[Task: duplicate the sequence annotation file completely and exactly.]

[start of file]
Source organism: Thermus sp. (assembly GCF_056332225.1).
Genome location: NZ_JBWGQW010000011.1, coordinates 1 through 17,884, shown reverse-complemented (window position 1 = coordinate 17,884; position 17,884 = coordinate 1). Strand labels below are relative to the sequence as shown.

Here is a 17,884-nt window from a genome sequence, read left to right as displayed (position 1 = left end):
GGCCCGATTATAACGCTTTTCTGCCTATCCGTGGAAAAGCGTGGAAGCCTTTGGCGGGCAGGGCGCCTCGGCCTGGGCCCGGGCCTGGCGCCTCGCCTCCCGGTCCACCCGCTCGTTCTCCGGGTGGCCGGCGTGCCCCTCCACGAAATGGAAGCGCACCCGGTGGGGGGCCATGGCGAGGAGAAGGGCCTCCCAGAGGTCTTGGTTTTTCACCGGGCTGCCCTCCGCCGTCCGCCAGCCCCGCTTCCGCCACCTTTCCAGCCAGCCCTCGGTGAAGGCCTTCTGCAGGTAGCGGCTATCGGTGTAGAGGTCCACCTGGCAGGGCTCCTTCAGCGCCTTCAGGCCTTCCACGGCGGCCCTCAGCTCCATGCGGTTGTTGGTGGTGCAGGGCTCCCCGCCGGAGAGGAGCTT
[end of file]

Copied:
Source organism: Thermus sp. (assembly GCF_056332225.1).
Genome location: NZ_JBWGQW010000011.1, coordinates 1 through 17,884, shown reverse-complemented (window position 1 = coordinate 17,884; position 17,884 = coordinate 1). Strand labels below are relative to the sequence as shown.

Here is a 17,884-nt window from a genome sequence, read left to right as displayed (position 1 = left end):
GGCCCGATTATAACGCTTTTCTGCCTATCCGTGGAAAAGCGTGGAAGCCTTTGGCGGGCAGGGCGCCTCGGCCTGGGCCCGGGCCTGGCGCCTCGCCTCCCGGTCCACCCGCTCGTTCTCCGGGTGGCCGGCGTGCCCCTCCACGAAATGGAAGCGCACCCGGTGGGGGGCCATGGCGAGGAGAAGGGCCTCCCAGAGGTCTTGGTTTTTCACCGGGCTGCCCTCCGCCGTCCGCCAGCCCCGCTTCCGCCACCTTTCCAGCCAGCCCTCGGTGAAGGCCTTCTGCAGGTAGCGGCTATCGGTGTAGAGGTCCACCTGGCAGGGCTCCTTCAGCGCCTTCAGGCCTTCCACGGCGGCCCTCAGCTCCATGCGGTTGTTGGTGGTGCAGGGCTCCCCGCCGGAGAGGAGCTT